Statewide Standard of Care Critical for MN Hospitals
In hospitals across Minnesota, patients are at risk because not enough nurses are on duty. It’s become routine for nurses to never know what kind of situation we face as we walk onto that floor. Sometimes we could be two nurses short, sometimes five. But even “sometimes” is too frequent when you are trying to save lives, and that sometimes is occurring more often.
My colleagues and I confront the circumstance of ignoring someone in order to care for someone else. Someone doesn’t get medication on time and suffers in pain. Someone else hits the call light because they need to get out of bed and can’t. In my case, another someone is a child being discharged whose parents will not fully understand what to do once they leave the hospital because I’ve had to rush through the discharge instructions.
I see patients who are sicker and sicker; who need more medications, new equipment, and life-saving new therapies. We are saving lives, but this requires much more skilled nursing care that is not factored into the scheduling or staffing equation. As a result, I am cutting out important time in assessment, observation, and the time it takes to comfort and manage pain of a child and their family. This is not only frustrating to nursing professionals, but it results in failure to prevent events that can cause serious disability and at times even the end of life.
As much as our network of hospitals claims safety as their primary goal, our reality paints a different picture.
We witness real suffering. Real wasted health care dollars. Real crises that are preventable. But our employers make a decision in a corner office not to fill the holes in the schedule sheet. Not to replace the nurse who quit last month. To put five new graduates alone on the night shift. And this is just the tip of the iceberg. Nurses all across the state submit reports of unsafe staffing situations where a tragedy would have happened if not for nurses overcoming systemic obstacles.
Minnesota nurses report these events to our supervisors. We’ve been calling attention to this situation for years, but our professional judgment is often dismissed. When surveyed, MNA members revealed that hospital management ignores our warnings when a staffing situation is unsafe for our patients. When we report to our supervisors that patients are at risk, 17 percent of the time we get no response. 27 percent of the time, we are told to “make do.”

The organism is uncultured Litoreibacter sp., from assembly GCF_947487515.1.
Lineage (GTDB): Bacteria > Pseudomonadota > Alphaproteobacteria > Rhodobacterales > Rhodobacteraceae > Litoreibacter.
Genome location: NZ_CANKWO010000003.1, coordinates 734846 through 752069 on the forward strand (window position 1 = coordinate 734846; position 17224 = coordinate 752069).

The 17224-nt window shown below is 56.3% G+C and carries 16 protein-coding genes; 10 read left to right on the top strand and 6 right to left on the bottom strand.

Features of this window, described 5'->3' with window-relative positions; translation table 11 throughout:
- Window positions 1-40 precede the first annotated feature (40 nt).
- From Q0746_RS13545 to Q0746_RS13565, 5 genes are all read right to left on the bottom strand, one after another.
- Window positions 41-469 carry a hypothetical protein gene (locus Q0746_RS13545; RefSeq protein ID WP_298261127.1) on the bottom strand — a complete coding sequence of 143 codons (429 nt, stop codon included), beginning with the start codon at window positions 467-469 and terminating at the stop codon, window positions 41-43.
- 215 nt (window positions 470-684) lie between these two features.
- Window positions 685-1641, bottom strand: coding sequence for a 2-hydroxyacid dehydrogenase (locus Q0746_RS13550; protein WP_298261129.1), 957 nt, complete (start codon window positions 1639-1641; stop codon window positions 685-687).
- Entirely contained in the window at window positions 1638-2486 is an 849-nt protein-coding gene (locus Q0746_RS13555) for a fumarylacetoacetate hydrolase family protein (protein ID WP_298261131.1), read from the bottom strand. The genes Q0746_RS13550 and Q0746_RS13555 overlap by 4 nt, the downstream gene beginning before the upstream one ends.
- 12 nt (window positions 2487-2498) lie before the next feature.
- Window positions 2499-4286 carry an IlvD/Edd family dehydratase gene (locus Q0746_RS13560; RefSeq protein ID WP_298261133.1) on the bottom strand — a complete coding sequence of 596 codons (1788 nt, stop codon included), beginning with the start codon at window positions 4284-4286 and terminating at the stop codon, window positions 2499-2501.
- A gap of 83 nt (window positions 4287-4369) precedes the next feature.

That is why the members of the Minnesota Nurses Association are advancing legislation that makes it incumbent upon hospitals to ensure enough nurses are on duty according to patient needs per unit and per shift. The Standards of Care Act further states that, in developing patient assignments, hospitals will abide by nationally accepted, evidence-based standards established by professional specialty nursing organizations. In addition, assignment limits would be adjustable for patient acuity and nursing intensity. The measure would also enforce consequences for facilities that fail to meet these standards.
The hospitals claim this measure this is too expensive—that employees, even nurses, will have to be laid off. But a report by California hospitals, four years after that state instituted a similar policy, shows that more nurses reduced serious injury and death. What’s more, the same report claims an improvement in the overall financial picture for California’s network of hospitals.
The fact is, however, this bill is not a California solution. The Standards of Care Act uses the best of all ideas and ensures that Minnesota hospitals are held accountable to them. It’s not a one-size-fits-all approach. Standards for a hospital in Marshall or Montevideo would be different than for a Minneapolis facility.
From the Twin Cities to the Detroit Lakes, every hospital needs to be held accountable for providing an environment that ensures nurses at the bedside can safely care for those in our care.
Linda Hamilton, RN, BSN is president of the Minnesota Nurses Association and a 31-year registered nurse, who works bedside in the Newborn Intensive Care Unit at Children’s Hospital in Minneapolis.